When I was five, we lived in Singapore, with an amazing public library across the block. Since I read books faster than my parents could put them in my hands, my mother and I used to frequent the library once a week. I had my reading spot near three rows of Enid Blytons, and was tearing through all the Noddy books, and my mother had the same sort of bond with Jeffrey Archers and John Grishams at the time. When my brother was born, neither of us were going to give up our library trips, so my mother used to take us both to the library; him in his pram, me walking alongside. Once we were done picking and issuing our books for the next few days, we’d face the task of transporting ourselves and our books back home. My mother’s solution was brilliant: our (many) books would go in the pram, she would carry my baby brother, and we’d trudge home.
When I was 8, we’d moved back to India, where public libraries were few and far; there were none in our vicinity to my disappointment. My school had a decently-stocked library, but there was one problem: our librarian couldn’t be bothered to keep up with my reading sprees. ‘One book a week’ was the norm she had invented, mainly because books were either returned to her in bad condition, or worse, never returned. I pleaded with her to let me borrow more than just one book a week, but she did not relent. Helpless, I told my mother about this, and at our next parents-teacher meeting, she asked my English teacher why our schools had such rules. My teacher in turn spoke to the librarian, and I was allowed to borrow books from the school library as and when I pleased thereafter.
When I was 10, a friend borrowed a Nancy Drew from me. When she returned it, it was covered with newspaper. I asked her why she did that, and she said her mother didn’t like her reading anything that wasn’t for school. I was extremely perplexed.
‘But… but it’s just a book!’
‘Yes, but she disapproves of anything which doesn’t look literary. And especially with that cover…’ she trailed off. I was horrified. I couldn’t fathom a mother declaring a book inappropriate. And what was wrong with the cover? Was I making wrong reading decisions? Since my mother had never really declared a book unsuitable for me, I just assumed that reading of all kinds was an activity that was encouraged.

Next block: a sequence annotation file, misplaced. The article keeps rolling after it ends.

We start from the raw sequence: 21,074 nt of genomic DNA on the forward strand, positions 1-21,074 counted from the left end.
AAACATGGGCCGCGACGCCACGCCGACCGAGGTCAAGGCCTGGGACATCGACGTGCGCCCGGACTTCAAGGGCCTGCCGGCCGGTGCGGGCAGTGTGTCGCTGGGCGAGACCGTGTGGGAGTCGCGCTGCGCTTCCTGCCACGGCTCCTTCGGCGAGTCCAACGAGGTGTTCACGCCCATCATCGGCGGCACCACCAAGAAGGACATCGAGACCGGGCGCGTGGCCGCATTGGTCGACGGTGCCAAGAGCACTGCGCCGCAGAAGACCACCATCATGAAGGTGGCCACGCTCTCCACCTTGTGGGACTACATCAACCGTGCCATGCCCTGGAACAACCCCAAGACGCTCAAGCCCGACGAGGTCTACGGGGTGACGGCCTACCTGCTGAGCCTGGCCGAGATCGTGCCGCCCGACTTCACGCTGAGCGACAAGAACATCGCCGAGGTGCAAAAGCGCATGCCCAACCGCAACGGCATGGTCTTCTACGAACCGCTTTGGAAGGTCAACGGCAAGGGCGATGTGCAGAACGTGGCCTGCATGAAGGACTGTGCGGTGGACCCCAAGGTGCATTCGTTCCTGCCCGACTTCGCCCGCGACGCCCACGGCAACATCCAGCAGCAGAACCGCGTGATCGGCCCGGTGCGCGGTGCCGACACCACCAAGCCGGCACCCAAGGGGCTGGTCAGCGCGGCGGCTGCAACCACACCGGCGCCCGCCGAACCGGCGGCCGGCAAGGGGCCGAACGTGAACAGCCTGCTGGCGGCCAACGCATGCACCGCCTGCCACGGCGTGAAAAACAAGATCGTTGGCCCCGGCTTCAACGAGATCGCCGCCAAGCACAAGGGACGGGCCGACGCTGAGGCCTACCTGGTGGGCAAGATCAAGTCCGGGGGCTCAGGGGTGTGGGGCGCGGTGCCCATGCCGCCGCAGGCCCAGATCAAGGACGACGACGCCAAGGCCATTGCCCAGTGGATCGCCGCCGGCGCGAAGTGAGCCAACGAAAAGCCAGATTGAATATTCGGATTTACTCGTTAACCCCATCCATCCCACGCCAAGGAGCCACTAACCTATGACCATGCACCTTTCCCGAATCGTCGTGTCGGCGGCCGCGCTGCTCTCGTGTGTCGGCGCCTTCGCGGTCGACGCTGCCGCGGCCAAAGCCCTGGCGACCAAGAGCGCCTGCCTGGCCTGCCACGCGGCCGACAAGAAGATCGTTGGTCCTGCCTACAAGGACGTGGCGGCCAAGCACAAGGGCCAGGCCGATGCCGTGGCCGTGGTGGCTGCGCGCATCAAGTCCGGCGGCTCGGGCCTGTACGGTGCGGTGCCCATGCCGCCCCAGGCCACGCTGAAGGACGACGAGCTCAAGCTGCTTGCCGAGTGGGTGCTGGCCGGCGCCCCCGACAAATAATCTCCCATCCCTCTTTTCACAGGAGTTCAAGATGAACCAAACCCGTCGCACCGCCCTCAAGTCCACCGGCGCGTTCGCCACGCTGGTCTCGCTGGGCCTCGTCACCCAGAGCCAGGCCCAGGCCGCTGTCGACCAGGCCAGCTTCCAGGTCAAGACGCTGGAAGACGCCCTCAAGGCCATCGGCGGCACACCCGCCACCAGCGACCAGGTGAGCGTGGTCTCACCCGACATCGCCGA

When I was 14, I remember going through Harry Potter and the Deathly Hallows in around 12 hours, and promptly handing it to her. I made her abandon whatever work she was doing, sat her down, and fluttered around for the next two days, until she’d finished reading it. I needed to rave and rant and sob and share, and I needed to do it with her.
In my second year of my BA degree in English Literature, we had As You Like It as part of our Shakespeare paper. I wasn’t really getting into it, and one afternoon I had a flash of memory. I’d seen my mother’s old copy of the play in a cupboard somewhere around the house. I scoured through some shelves to unearth it, and opened it to find a sheet of notebook paper tucked neatly into the book; her notes on the play:
I abandoned my brand new copy of the play, and used hers for the entire semester. As weird as it may sound, it helped pique my interest in the play.
My birthday gifts have been books since I can remember: just last week, I was ordering a bunch of books online and simultaneously mourning my empty wallet, when she told me not to fret: ‘why don’t you consider those birthday gifts from me?’ When I protested, she said ‘okay, then, add some more to that list, because I can’t think of anything else to get you.’
It’s an extremely nice feeling, knowing exactly where your love of books comes from: from being read bedtime stories from a giant blue book with a moon on the cover, to coming home and finding her sitting with her reading glasses on, reading.